The worldwide race for a vaccine is still going on and now there are over 100 COVID-19 vaccines that are going through trials.
Most of these proposed vaccines focus on the use of antibodies, a powerful immune-system weapon, but there are also studies of T-cells that can kill the COVID-19 virus itself.
These are produced by the immune-system in response to the foreign material in the body. 25 antibodies were identified as potentially competent in detecting the COVID-19 virus and binding to its spike protein that allows the virus to infiltrate our cells.
French, and American scientists studied an antibody from a patient infected with SARS (severe acute respiratory syndrome) virus in 2003. The antibody candidate, named S309, has been identified to neutralize COVID-19’s infection potential (published in Nature from Swiss).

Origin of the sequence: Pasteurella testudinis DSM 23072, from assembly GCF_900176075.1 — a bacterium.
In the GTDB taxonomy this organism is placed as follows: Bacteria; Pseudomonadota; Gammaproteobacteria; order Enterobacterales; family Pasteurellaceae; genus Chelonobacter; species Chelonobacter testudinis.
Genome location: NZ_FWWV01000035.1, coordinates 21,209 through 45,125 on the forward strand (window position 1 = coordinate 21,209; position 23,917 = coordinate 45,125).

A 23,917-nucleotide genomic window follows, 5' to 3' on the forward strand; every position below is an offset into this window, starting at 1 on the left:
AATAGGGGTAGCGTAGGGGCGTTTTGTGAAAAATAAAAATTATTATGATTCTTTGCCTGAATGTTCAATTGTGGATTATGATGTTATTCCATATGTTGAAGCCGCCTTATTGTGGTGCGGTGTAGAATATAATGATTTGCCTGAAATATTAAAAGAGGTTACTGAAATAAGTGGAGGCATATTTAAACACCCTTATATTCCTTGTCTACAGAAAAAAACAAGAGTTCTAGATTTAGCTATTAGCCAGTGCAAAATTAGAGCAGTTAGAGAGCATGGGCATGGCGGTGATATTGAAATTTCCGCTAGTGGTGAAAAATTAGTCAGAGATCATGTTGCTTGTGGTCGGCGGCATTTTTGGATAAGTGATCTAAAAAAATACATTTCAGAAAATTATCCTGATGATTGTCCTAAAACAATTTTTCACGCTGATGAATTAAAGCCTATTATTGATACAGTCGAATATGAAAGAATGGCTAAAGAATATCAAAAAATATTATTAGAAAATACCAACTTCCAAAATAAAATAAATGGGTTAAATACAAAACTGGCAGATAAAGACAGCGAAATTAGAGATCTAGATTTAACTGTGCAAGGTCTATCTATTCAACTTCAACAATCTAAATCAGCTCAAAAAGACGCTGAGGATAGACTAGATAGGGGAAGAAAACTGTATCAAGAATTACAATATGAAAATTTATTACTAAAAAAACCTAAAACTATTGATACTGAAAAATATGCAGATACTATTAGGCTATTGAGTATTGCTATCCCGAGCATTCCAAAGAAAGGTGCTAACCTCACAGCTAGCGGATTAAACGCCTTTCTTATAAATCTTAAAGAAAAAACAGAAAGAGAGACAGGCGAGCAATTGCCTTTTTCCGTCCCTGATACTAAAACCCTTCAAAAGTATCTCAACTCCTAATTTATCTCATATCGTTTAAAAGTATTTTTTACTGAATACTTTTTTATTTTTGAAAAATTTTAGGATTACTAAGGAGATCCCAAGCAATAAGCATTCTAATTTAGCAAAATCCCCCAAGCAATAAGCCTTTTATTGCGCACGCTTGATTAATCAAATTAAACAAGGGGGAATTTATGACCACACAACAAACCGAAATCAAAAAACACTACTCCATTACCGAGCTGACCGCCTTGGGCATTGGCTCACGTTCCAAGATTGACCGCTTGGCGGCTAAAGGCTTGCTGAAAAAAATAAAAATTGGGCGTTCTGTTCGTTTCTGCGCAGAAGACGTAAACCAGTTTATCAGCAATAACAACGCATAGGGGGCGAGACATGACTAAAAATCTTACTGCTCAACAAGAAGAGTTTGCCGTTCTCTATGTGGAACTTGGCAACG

T-cells are compounds in our immune system that helps us fight some viruses.
According to studies, killer T-cells of COVID-19 positive patients have the potential to both identify and destroy the virus and that these T-cells can also exist to some people who have never been exposed to COVID-19.
Immunologists at the University of La Jolla have also identified the presence of “Helper T-cells”, which sounds an alarm that identifies the target cell and sends biological signals to other immune cells like B-cells and antibodies.
“The immune system sees this virus and mounts an effective immune response,” Alessandro Sette, La Jolla immunologist
Andreas Thiel who was involved with a study in the University Hospital in Berlin also found out that 34% of the blood samples of 68 uninfected people had these same helper and killer T-cells. Thiel suggests that this might be because of a previous exposure to some form of coronavirus.